Lastly, there seems to be a serious cult attitude surrounding some areas of CrossFit. The trainer that runs our box has other education and certification but has confessed to needing to be somewhat quiet about any modifications or scaling he uses, because the head office has come down on trainers who have voiced concerns about the program in the past. One person even described their experiences with CrossFit by calling it “the Scientology of fitness”.
I agree with Adam for the most part, I’d only like to add a couple of other issues. The workouts, while fun and challenging, don’t really have a goal they are pushing toward, or at least not one that I could see. As I’ve heard said before, getting better at Crossfit is the focus of Crossfit, and that was our experience. It will make you stronger and faster, but only in a slow and inefficient manner.
The emphasis on kipping bothers me a bit too. Crossfit loves kipping pull-ups, and insists that you should do them even if you can’t do a full dead-hang pull-up. I understand the intention of kipping, but it’s not the same movement as a normal pull-up and it cannot replace normal pull-ups. It’s terribly annoying to see people, particularly women, who can’t do a normal pull up but sit there and do multiple kipping pull ups – they are sacrificing true strength and are just asking for an injury.
The final issue I’d raise is the pushing people to complete the WOD as prescribed. While a little push can be beneficial to encourage someone to work their hardest, it can also backfire in the result of an injury by trying to do too much while extremely fatigued.
The largest problems with CrossFit seem to stem primarily from the capabilities, or lack thereof, of the trainers at the facility you attend. Unless you’re already at a fairly high level of fitness, attempting to follow the CrossFit program straight off the main website without having any guidance by a certified trainer seems dangerous at best.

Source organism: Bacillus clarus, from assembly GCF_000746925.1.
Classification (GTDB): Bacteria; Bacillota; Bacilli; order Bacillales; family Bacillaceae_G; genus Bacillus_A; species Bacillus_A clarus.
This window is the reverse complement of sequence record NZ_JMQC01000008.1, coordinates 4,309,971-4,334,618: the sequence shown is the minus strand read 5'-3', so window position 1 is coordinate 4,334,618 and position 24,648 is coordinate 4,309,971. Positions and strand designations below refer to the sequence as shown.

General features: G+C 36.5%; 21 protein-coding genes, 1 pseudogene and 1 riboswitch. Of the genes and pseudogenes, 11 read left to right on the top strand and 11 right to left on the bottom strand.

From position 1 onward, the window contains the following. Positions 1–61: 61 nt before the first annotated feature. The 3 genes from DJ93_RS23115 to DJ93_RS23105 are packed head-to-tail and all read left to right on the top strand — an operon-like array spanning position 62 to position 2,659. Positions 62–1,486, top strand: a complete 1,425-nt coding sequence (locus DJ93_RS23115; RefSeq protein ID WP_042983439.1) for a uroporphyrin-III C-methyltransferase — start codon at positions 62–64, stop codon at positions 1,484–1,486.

Our CrossFit experience overall has been pretty positive. I think that’s mostly because we happened to find a highly experienced, knowledgeable trainer. Unfortunately the world of personal training, whether it be at a standard gym or a CrossFit one, has just as many people who zipped through their certification and have no business guiding anyone’s fitness program as it does qualified professionals who know their stuff. In fact, there’s probably more of the former.
My advice then is if you’re looking to lose fat, gain endurance and a moderate amount of strength that encompasses a broader range of functionality, go ahead and give CrossFit a try. Be very, very choosy about where you go though, and make sure to find a box that understands sports medicine & training outside of CrossFit and is dedicated to scaling things to meet your goals.
Do you love CrossFit? Hate it? Think we completely missed some big pros or cons? Let us know in the comments! (Just keep it civil please.)
Photo Credit: Greg Westfall